How a company manages its systems and information is intrinsically more valuable than the technology itself. Data protection and privacy demand better end-to-end processes and standardized connections between systems to not only ensure improved customer experiences, but also to avoid legacy debt from becoming detrimental to the business. Secure IAM may become insecure if organizations do not act to address the cultural, talent management and process issues in question.
Improving the security of IAM requires forward-thinking organizations to look beyond technology and get crystal clear on the strategic direction and management issues today to exploit tomorrow’s opportunities. To do that effectively, I propose the following considerations that every organization will be faced with sooner or later:
1. Drain the swamp
Organizations must look at legacy systems and technical debt as a growing source of risk and liability to the business. Not only can talent be expensive, in some cases it’s impossible to find. End-of-life systems left unpatched can leak sensitive data and ultimately become a liability. Draining the swamp – eliminating the highest risk systems first – requires political astuteness and strong leadership to pull the organization into the future.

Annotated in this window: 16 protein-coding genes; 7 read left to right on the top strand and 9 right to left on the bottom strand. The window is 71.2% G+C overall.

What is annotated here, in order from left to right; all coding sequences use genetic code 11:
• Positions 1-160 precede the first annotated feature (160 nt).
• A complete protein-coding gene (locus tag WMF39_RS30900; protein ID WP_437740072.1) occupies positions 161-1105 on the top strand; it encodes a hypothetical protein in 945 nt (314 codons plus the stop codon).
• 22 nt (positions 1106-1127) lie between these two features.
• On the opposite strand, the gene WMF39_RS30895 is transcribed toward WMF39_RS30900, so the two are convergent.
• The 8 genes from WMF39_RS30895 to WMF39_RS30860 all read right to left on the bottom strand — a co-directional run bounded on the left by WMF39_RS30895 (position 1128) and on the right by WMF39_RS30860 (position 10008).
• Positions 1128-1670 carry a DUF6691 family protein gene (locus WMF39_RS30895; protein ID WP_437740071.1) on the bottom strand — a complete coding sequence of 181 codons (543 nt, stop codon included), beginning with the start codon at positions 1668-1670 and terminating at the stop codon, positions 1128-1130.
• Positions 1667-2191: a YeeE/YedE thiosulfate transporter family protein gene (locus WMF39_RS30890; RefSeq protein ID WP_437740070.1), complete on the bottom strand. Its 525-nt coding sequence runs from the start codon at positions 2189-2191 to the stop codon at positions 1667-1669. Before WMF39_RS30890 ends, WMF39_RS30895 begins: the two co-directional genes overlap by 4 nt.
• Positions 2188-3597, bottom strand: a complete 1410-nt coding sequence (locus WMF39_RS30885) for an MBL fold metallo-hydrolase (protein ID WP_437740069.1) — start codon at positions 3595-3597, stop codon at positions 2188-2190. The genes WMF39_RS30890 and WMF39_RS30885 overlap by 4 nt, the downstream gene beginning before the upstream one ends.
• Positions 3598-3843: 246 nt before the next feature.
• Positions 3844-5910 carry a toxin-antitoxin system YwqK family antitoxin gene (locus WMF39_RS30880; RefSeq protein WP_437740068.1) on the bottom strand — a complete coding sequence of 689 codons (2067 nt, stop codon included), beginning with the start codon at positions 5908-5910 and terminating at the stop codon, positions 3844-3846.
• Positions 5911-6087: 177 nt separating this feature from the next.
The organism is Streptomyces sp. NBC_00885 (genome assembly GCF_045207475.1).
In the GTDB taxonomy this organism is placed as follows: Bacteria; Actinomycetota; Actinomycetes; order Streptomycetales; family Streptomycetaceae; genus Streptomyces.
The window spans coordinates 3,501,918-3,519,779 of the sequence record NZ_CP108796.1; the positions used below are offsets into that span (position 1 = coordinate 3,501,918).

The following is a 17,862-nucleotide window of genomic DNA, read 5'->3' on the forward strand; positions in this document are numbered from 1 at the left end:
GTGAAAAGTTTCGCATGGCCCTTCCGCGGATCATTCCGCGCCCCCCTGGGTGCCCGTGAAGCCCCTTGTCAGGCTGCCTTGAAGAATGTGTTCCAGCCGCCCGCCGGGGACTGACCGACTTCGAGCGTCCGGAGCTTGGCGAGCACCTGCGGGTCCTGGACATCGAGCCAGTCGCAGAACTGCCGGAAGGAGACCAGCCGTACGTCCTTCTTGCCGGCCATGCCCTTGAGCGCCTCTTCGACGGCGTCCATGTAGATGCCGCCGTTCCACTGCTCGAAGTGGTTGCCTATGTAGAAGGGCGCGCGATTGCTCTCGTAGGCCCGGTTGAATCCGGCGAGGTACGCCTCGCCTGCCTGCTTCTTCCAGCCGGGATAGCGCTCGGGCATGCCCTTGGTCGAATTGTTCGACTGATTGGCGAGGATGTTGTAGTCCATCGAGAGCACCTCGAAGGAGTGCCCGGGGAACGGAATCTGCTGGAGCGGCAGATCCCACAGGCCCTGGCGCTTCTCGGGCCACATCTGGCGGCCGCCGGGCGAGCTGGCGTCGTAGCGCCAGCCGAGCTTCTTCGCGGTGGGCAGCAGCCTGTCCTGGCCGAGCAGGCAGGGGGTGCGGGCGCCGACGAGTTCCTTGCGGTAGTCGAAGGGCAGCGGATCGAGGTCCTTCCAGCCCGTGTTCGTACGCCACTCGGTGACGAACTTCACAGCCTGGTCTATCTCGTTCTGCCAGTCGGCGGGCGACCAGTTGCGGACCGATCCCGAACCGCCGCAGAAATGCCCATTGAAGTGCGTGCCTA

2. Make a Managed Services Provider a strategic partner
Juniper Research estimates that cybercrime will cost businesses around the world over $2 trillion by 2019. Despite the significance of this threat, not every organization can boast about their in-house security operations team.
Managed security service providers (MSSP) are to IT departments what Airbnb is to the travel and hospitality industry. MSSPs are not only an excellent option for companies that are having difficulties hiring in-house security personnel, but they often have specialized expertise and a purview of threat intelligence provided by third parties that many organizations are not routinely exposed to.
3.) Implement an Identity PMO
IAM strategy can no longer be created in a vacuum without severe consequences. A program management office, or PMO, can help to bring order to the chaos, and ensure that investments and activities are aligned across business units. When an effective PMO is in place, it will help minimize risk while maximizing the return on investment in IAM over the long haul.
As IT leaders, we need to set egos aside and foster a culture of collaboration, develop talent management skills and accelerate the process integration needed to scale today’s global businesses. As more organizations move sensitive data and critical workloads to the cloud, management issues take center stage. Simply throwing more money and technology at the problem does not guarantee success.